Forgive me if I sound offensive or prejudiced in any way... It's just that should I have known the disadvantages of Smooth Shooter, I would have saved time and money to spend on something that was really worth it rather than feel a fool that I do something wrong every time.

May the new year bring to all of you health, happiness and anything else you desire. :)

Edited by Themis Gyparis, 02 January 2009 - 12:22 PM.

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#2 Alec Jarnagin SOC

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Posted 03 January 2009 - 11:23 AM

Themis,

I find your letter a tad amusing since I suspect if you tried a PRO 2, XCS Ultimate, or an Ultra 2 you'd be saying the same thing about the V-25, etc. There are many different levels of rigs at many different price points. After using top of the line gear, it is very hard to imagine using anything else. Really the greatest advantage of high end equipment is that it becomes invisible and lets you concentrate on your job.

That said, I suspect GB could make magic with a broom stick.....
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#3 Richard W. Davis

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Posted 03 January 2009 - 02:29 PM

That said, I suspect GB could make magic with a broom stick.....
[/quote]


I beg to correct you... He DID make magic with a broomstick... it's now just been refined.


On the topic of gear; never have we had a selection of such high quality equipment to choose from... Conversely, never has there been such a bunch of mediocre stuff out there as well. (not besmerching any brands in particular) The old days all we had was a model IIIA, III, II or I. There were no knock offs.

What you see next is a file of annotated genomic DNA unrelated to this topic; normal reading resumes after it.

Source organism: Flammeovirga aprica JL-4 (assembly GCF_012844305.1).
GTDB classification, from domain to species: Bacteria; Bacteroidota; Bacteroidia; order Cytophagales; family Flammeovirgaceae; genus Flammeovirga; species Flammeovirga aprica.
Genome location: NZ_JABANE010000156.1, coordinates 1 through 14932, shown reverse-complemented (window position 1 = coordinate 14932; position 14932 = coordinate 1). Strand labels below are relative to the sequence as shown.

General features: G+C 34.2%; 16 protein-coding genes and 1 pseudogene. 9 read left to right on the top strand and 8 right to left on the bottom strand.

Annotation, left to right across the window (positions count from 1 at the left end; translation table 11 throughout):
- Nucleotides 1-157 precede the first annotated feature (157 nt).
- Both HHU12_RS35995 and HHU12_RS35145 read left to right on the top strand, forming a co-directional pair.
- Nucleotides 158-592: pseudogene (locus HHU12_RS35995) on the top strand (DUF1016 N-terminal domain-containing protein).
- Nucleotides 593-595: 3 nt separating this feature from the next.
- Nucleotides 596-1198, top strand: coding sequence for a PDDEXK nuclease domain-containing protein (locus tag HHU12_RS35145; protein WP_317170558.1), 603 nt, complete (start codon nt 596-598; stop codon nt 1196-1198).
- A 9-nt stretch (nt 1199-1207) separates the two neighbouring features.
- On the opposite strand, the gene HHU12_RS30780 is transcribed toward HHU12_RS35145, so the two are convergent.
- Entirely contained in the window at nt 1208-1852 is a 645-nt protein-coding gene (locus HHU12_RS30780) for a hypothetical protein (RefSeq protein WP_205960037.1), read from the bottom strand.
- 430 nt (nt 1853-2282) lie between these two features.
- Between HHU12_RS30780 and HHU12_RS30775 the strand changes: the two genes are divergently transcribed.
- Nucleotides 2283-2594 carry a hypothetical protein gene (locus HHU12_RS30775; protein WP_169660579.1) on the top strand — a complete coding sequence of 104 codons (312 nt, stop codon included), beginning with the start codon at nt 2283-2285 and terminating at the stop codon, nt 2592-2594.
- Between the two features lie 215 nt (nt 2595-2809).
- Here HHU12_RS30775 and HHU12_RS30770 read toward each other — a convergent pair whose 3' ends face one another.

Best,


Rich Davis :rolleyes:

Happy New Year to all!
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#4 Alec Jarnagin SOC

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Posted 03 January 2009 - 04:39 PM

Rich,

The link did not work, but I assume you are referring to his legendary sequestering of himself in a hotel room "chasing the maids around with a broomstick" during the invention process which is why I wrote it!

Hope you're well my friend. What is with Scrubs moving to ABC????
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#5 Richard W. Davis

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Posted 03 January 2009 - 07:55 PM

Alec,

Indeed I was talking about the hotel room thing...


I am doing well as I hope you are. SCRUBS is on ABC now. We shot those episodes over the summer starting just after the writers strike. I finished in August and then did 15 episodes of "Worst Week" as A cam Steadi. That was fun also, shooting ARRI D-21's . My new favorite HD camera. Who knows SCRUBS may get another season or they may spin it off or who knows. it's hard to predict what studios are doing these days. Thanks for the good words. Wishing you and Jendra a very happy, healthy and prosperous 2009!

best,

Rich Davis
LA

PS More warning next time you are coming to town, I would like to drink a pint with you!
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#6 Themis Gyparis

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Posted 04 January 2009 - 04:22 AM

Well, thanks for your replies. I didn't expect to get any since I think all of you have more serious things to do than post answers to complaining newbies, so I was kind of pleasantly surprised :)